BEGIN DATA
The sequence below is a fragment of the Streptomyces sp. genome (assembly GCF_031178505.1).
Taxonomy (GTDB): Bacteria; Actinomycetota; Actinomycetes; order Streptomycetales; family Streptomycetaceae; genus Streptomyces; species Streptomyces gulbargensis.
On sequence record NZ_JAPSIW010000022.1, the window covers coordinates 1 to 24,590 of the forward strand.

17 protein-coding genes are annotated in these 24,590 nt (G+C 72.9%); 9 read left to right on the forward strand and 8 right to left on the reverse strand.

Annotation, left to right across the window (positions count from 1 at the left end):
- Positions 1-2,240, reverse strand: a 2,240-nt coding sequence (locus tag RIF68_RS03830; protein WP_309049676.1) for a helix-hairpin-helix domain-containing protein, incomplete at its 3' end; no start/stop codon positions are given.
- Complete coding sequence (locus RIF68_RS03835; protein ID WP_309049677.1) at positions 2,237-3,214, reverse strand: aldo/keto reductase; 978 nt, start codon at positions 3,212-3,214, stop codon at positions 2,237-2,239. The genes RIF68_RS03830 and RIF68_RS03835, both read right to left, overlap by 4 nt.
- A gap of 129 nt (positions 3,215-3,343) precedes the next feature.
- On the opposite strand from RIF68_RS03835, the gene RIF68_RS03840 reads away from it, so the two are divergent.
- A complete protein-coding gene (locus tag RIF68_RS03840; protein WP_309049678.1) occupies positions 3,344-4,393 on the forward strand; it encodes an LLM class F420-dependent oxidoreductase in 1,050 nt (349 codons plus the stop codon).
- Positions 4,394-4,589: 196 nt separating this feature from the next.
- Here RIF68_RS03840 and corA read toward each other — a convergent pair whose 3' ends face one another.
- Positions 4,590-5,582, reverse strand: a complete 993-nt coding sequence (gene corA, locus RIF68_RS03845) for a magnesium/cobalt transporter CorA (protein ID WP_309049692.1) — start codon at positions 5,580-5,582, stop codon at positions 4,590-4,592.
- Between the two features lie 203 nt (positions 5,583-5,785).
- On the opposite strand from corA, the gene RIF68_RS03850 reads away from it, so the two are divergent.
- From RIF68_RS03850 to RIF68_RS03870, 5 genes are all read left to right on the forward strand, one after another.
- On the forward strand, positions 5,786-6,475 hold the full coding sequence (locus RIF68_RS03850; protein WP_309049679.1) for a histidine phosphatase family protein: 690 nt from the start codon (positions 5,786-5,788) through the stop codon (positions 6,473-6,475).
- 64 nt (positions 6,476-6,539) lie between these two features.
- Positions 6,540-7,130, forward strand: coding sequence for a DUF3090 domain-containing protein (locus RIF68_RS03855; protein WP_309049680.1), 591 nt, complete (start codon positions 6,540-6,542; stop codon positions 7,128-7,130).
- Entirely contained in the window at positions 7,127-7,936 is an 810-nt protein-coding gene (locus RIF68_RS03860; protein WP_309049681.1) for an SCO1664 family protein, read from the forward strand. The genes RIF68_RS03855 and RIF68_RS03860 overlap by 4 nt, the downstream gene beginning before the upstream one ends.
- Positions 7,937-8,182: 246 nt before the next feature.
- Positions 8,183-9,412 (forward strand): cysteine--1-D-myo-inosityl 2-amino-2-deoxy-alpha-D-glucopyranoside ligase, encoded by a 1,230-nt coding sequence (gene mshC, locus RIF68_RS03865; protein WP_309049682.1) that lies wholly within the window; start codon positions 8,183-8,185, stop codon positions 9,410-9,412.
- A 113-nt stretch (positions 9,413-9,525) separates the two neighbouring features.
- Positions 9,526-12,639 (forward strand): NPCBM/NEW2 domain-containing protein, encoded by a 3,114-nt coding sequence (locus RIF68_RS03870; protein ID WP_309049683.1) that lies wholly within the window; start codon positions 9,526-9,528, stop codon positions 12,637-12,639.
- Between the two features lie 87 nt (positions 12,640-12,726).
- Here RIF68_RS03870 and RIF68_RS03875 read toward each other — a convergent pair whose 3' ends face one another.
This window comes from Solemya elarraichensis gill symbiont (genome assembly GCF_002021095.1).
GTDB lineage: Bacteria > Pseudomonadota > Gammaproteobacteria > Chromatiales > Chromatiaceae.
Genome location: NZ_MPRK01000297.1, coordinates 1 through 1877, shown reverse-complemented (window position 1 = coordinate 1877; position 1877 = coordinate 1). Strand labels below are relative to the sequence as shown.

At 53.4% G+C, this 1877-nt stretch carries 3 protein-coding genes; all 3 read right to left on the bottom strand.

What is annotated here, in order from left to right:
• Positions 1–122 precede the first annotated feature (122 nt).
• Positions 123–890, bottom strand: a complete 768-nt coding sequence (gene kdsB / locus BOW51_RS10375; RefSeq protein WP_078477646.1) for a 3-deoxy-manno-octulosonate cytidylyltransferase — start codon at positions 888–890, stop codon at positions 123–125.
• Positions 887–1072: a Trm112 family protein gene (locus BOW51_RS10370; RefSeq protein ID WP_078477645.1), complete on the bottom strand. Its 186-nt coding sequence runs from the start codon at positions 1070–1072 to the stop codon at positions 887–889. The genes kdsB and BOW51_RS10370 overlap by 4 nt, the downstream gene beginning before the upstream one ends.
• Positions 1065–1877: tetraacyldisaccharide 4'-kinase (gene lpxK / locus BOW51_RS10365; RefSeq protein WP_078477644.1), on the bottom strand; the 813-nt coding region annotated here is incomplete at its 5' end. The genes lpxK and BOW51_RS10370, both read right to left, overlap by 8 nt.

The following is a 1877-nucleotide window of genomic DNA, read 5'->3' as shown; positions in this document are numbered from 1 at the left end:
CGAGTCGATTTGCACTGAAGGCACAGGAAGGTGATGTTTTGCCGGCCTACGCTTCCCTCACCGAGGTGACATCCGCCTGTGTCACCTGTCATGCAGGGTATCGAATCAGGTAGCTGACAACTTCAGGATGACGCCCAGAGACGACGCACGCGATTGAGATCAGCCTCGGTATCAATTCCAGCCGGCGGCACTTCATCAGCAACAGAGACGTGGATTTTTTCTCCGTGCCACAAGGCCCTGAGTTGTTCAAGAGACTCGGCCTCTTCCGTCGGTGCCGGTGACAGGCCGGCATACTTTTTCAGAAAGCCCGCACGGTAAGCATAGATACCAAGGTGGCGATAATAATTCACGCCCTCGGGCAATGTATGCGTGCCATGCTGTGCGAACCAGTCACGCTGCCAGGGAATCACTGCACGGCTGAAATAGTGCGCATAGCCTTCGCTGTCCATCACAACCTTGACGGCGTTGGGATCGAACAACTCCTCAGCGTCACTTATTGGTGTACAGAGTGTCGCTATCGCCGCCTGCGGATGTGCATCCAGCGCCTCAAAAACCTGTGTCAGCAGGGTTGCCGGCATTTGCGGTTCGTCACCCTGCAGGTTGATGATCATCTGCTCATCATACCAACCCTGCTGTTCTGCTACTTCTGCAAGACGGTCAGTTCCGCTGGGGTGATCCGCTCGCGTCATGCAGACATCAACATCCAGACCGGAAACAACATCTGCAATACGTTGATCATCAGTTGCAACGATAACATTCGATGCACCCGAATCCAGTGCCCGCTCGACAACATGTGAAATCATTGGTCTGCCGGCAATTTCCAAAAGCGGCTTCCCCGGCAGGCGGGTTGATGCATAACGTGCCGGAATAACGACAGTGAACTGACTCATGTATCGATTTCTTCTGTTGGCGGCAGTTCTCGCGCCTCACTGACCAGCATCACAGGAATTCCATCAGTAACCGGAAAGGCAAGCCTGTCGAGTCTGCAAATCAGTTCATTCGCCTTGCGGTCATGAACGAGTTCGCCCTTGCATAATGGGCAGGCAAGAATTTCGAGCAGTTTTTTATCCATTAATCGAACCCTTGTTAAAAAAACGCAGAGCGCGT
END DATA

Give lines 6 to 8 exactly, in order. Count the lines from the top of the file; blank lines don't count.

- Positions 1-2,240, reverse strand: a 2,240-nt coding sequence (locus tag RIF68_RS03830; protein WP_309049676.1) for a helix-hairpin-helix domain-containing protein, incomplete at its 3' end; no start/stop codon positions are given.
- Complete coding sequence (locus RIF68_RS03835; protein ID WP_309049677.1) at positions 2,237-3,214, reverse strand: aldo/keto reductase; 978 nt, start codon at positions 3,212-3,214, stop codon at positions 2,237-2,239. The genes RIF68_RS03830 and RIF68_RS03835, both read right to left, overlap by 4 nt.
- A gap of 129 nt (positions 3,215-3,343) precedes the next feature.